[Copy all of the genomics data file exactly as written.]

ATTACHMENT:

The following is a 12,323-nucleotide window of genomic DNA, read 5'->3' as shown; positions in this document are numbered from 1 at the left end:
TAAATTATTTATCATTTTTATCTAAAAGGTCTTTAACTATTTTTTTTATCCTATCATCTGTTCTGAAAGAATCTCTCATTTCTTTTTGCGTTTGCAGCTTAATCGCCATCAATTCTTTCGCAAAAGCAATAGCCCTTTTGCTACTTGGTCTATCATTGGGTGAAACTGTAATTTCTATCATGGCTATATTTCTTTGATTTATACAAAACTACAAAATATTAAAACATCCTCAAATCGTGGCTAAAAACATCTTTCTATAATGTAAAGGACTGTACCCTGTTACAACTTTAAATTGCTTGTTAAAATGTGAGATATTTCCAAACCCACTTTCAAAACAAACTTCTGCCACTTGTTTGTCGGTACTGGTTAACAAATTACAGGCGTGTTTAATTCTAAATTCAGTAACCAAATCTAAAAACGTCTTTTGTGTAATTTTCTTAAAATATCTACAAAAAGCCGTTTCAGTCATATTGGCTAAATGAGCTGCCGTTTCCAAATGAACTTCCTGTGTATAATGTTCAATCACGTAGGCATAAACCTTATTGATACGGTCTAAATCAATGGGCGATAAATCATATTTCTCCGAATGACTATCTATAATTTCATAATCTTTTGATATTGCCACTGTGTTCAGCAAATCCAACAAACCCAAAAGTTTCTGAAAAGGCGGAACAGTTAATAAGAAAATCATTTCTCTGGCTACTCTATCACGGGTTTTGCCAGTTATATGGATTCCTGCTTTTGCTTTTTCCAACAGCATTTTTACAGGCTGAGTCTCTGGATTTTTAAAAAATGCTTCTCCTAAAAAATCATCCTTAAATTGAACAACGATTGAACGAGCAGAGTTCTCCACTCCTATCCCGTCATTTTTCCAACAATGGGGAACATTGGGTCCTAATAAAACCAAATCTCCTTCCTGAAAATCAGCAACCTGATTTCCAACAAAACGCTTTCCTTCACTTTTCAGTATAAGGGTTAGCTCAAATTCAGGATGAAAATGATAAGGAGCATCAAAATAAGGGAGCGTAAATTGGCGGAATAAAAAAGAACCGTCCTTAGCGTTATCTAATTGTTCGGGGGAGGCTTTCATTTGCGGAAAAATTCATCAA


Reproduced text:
The following is a 12,323-nucleotide window of genomic DNA, read 5'->3' as shown; positions in this document are numbered from 1 at the left end:
TAAATTATTTATCATTTTTATCTAAAAGGTCTTTAACTATTTTTTTTATCCTATCATCTGTTCTGAAAGAATCTCTCATTTCTTTTTGCGTTTGCAGCTTAATCGCCATCAATTCTTTCGCAAAAGCAATAGCCCTTTTGCTACTTGGTCTATCATTGGGTGAAACTGTAATTTCTATCATGGCTATATTTCTTTGATTTATACAAAACTACAAAATATTAAAACATCCTCAAATCGTGGCTAAAAACATCTTTCTATAATGTAAAGGACTGTACCCTGTTACAACTTTAAATTGCTTGTTAAAATGTGAGATATTTCCAAACCCACTTTCAAAACAAACTTCTGCCACTTGTTTGTCGGTACTGGTTAACAAATTACAGGCGTGTTTAATTCTAAATTCAGTAACCAAATCTAAAAACGTCTTTTGTGTAATTTTCTTAAAATATCTACAAAAAGCCGTTTCAGTCATATTGGCTAAATGAGCTGCCGTTTCCAAATGAACTTCCTGTGTATAATGTTCAATCACGTAGGCATAAACCTTATTGATACGGTCTAAATCAATGGGCGATAAATCATATTTCTCCGAATGACTATCTATAATTTCATAATCTTTTGATATTGCCACTGTGTTCAGCAAATCCAACAAACCCAAAAGTTTCTGAAAAGGCGGAACAGTTAATAAGAAAATCATTTCTCTGGCTACTCTATCACGGGTTTTGCCAGTTATATGGATTCCTGCTTTTGCTTTTTCCAACAGCATTTTTACAGGCTGAGTCTCTGGATTTTTAAAAAATGCTTCTCCTAAAAAATCATCCTTAAATTGAACAACGATTGAACGAGCAGAGTTCTCCACTCCTATCCCGTCATTTTTCCAACAATGGGGAACATTGGGTCCTAATAAAACCAAATCTCCTTCCTGAAAATCAGCAACCTGATTTCCAACAAAACGCTTTCCTTCACTTTTCAGTATAAGGGTTAGCTCAAATTCAGGATGAAAATGATAAGGAGCATCAAAATAAGGGAGCGTAAATTGGCGGAATAAAAAAGAACCGTCCTTAGCGTTATCTAATTGTTCGGGGGAGGCTTTCATTTGCGGAAAAATTCATCAA